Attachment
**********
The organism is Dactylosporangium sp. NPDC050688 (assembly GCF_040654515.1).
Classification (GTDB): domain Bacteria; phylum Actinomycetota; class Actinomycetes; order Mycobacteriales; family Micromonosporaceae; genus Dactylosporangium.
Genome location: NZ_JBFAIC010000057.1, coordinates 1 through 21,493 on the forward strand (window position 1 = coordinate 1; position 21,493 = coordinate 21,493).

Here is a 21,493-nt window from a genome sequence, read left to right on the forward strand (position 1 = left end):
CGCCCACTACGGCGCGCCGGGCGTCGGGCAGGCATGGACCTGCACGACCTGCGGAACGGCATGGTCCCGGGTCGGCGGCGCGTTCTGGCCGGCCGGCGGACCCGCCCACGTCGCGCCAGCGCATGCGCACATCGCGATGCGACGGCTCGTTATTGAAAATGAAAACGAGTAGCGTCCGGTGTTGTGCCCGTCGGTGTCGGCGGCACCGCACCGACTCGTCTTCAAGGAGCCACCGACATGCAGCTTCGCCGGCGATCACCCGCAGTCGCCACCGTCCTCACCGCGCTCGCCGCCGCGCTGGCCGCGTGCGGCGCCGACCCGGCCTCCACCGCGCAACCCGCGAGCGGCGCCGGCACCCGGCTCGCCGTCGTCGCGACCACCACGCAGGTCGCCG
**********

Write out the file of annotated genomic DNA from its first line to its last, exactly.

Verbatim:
The organism is Dactylosporangium sp. NPDC050688 (assembly GCF_040654515.1).
Classification (GTDB): domain Bacteria; phylum Actinomycetota; class Actinomycetes; order Mycobacteriales; family Micromonosporaceae; genus Dactylosporangium.
Genome location: NZ_JBFAIC010000057.1, coordinates 1 through 21,493 on the forward strand (window position 1 = coordinate 1; position 21,493 = coordinate 21,493).

Here is a 21,493-nt window from a genome sequence, read left to right on the forward strand (position 1 = left end):
CGCCCACTACGGCGCGCCGGGCGTCGGGCAGGCATGGACCTGCACGACCTGCGGAACGGCATGGTCCCGGGTCGGCGGCGCGTTCTGGCCGGCCGGCGGACCCGCCCACGTCGCGCCAGCGCATGCGCACATCGCGATGCGACGGCTCGTTATTGAAAATGAAAACGAGTAGCGTCCGGTGTTGTGCCCGTCGGTGTCGGCGGCACCGCACCGACTCGTCTTCAAGGAGCCACCGACATGCAGCTTCGCCGGCGATCACCCGCAGTCGCCACCGTCCTCACCGCGCTCGCCGCCGCGCTGGCCGCGTGCGGCGCCGACCCGGCCTCCACCGCGCAACCCGCGAGCGGCGCCGGCACCCGGCTCGCCGTCGTCGCGACCACCACGCAGGTCGCCG